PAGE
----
Sermon on the Mount Roundup

This past Sunday I finished preaching through the Sermon on the Mount.  It was by far one of my favorite series I have done.  Teaching and preparing for this series was a great challenge but also a great joy.  It was convicting yet encouraging all at the same time.  Within this sermon series not only was I amazed at the message of the sermon on the mount, I was even more amazed at the messenger.  Jesus is the great teacher and preacher, but he is also my savior and my God.

Below is the links to the audio files at foresthillsbaptist.org.  I preached every sermon except the one on the Lord's Prayer which was preached by Chris Dunn.  The audio file from this past Sunday was corrupted, and as a result we do not have that audio file available.

I pray these messages will be used for your spiritual growth.  Feel free to share with others.  In addition, you can subscribe to the Forest Hills Baptist Church audio podcast in iTunes.

To say goodbye to this Sermon on the Mount is bitter sweet.  I will miss it, but I'm excited to start preaching through Jonah in September!

Sermon on the Mount Sermons

Sermon on the Mount: The Beatitudes Part 1

The Sermon on the Mount: The Beatitudes Part 2

The Sermon on the Mount: “Salt and Light”

The Sermon on the Mount: “Christ Fulfills the Law"

The Sermon on the Mount: “Anger”

Sermon on the Mount: “Lust”

Sermon on the Mount: Divorce

The Sermon on the Mount: Oaths

The Sermon on the Mount: Retaliation

The Sermon on the Mount: Love Your Enemies

The Sermon on the Mount: Religious Hypocrisy

The Sermon on the Mount: The Lords Prayer

The Sermon on the Mount: Treasure

The Sermon on the Mount: Trust

The Sermon on the Mount: Judging

The Sermon on the Mount: Persistence and the Golden Rule

The Sermon on the Mount: Two Gates

The Sermon on the Mount: I Never Knew You

The Sermon on the Mount: The Two Foundations

The Sermon on the Mount: Jesus' Authority

The Most Discouraging and Encouraging Sermon Ever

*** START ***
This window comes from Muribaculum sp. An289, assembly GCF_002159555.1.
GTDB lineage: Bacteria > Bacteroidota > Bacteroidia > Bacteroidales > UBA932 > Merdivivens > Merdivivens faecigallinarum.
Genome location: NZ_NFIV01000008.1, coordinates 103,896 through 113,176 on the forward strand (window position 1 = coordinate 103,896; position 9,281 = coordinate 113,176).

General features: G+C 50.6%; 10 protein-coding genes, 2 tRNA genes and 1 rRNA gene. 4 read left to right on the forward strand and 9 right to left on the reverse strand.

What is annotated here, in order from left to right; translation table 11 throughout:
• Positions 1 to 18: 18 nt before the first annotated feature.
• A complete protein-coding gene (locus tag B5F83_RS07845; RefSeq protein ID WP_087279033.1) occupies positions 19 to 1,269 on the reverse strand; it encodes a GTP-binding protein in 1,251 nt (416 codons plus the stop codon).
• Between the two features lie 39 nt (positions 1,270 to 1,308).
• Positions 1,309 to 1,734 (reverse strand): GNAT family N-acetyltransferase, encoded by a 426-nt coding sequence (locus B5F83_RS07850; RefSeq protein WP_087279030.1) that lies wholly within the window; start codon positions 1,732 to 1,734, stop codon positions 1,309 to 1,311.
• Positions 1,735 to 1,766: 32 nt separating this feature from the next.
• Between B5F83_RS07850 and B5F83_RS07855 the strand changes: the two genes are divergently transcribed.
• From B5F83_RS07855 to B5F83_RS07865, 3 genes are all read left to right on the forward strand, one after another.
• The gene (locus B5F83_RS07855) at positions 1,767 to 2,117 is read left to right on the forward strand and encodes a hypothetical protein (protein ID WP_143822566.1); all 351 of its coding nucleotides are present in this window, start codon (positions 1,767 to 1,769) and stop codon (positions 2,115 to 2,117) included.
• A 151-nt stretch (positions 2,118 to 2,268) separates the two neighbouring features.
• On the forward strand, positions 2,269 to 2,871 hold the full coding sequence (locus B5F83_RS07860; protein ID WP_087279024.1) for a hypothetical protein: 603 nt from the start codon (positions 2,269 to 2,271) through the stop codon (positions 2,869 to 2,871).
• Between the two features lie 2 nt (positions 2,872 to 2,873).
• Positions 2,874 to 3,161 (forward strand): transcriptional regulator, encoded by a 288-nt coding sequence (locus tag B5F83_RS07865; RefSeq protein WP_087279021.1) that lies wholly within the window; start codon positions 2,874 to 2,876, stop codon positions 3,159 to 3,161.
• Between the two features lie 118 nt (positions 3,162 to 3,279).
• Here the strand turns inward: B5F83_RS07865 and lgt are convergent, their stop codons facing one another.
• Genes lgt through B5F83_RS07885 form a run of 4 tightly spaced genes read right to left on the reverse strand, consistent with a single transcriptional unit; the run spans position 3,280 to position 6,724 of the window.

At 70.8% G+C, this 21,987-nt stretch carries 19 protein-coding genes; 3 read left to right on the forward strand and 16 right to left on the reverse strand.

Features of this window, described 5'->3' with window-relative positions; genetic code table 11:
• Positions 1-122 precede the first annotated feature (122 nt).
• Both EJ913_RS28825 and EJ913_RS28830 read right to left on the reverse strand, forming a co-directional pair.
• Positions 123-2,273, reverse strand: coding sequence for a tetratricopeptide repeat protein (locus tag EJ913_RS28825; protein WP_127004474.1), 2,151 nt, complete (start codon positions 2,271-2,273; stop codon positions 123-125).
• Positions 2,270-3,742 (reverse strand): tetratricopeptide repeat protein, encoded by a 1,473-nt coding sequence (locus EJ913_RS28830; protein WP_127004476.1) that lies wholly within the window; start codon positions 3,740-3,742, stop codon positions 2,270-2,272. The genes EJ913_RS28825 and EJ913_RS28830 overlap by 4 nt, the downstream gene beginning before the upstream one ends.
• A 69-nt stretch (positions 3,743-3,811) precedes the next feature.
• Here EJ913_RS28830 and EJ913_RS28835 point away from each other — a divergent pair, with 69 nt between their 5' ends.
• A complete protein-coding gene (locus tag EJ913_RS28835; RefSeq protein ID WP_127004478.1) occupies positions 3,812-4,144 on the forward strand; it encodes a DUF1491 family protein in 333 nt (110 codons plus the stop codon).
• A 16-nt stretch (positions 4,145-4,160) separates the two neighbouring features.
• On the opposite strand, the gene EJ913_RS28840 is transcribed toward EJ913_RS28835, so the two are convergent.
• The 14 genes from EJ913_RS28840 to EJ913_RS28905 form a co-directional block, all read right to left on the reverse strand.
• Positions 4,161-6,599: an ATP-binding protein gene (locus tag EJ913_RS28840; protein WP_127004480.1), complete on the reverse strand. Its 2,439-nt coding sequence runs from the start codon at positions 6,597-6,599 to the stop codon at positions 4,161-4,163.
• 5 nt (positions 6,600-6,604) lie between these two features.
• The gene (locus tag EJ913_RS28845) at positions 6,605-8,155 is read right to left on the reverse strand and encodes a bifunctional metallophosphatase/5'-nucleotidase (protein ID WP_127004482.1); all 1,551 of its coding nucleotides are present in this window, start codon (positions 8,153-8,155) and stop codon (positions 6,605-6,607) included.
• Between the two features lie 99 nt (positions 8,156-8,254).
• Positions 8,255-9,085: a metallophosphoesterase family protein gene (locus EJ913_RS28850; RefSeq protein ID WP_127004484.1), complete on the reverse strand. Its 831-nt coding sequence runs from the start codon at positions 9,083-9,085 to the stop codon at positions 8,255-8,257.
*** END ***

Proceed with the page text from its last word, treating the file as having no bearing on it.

We at Forest Hills Baptist Church have been journeying together through the Sermon on the Mount. The journey has been glorious so far, but difficult.  The demands of the kingdom are steep. Martyn-Lloyd Jones has preached through the Sermon on the Mount and has been my companion as I have read through his sermons on the text to glean understanding, insight, and application. He writes this about the sermon on the mount:

Have we not felt that as we have been working our way through this Sermon? Is there anything known to us that is more discouraging than the Sermon on the Mount? Take these passages from verse 17 to the end of this fifth chapter – these detailed illustrations given by our Lord as to how we are to live. Commandments, the ordinary moral standards of decency, are difficult enough; but look at these statements about not even looking with lys, about going the second mile and throwing in the cloak together with the coat, and so on. There is nothing more discouraging than the Sermon on the Mount; it seems to throw us right out, and to damn our every effort before we have started. It seems utterly impossible. But at the same time do we know of anything more encouraging than the Sermon on the Mount? Do we know of anything that pays us a greater compliment? The very fact that we are commanded to do these things carries with it an implicit assertion that it is possible. This is what we are supposed to be doing; and there is a suggestion, therefore, that this is what we can do. It is discouraging and encouraging at the same time.

Lloyd-Jones would want me to be sure to remind you that the only hope we have for doing these things in the sermon on the mount is through the supernatural rebirth.  The natural man is unable to love his enemy or turn the other check. Yet, for Christians although the Sermon on the Mount condemns us it provides us with a encouraging reminder that through the power of God's Spirit we can do these things through God's grace. Jesus is not giving us commands in these passages that we are unable to obey. Jesus not only gives his followers commands but the power to obey them. He is the one who gives us new hearts with new desires and affections. He is the one who empowers us to obey not only the letter of the Law but its Spirit.

If we are to understand this sermon rightly, we must read it in the tension of discouragement and encouragement. The sermon condemns us and yet reminds us of the empowering, transforming grace of God. The sermon brings the poor in Spirit to a posture of mourning, but they will be comforted and they will be filled with the righteousness of Christ.

If interested you can check out my sermon audio through the Sermon on the Mount here. Plus you can subscribe to the Forest Hills Baptist Church Audio Podcast in iTunes.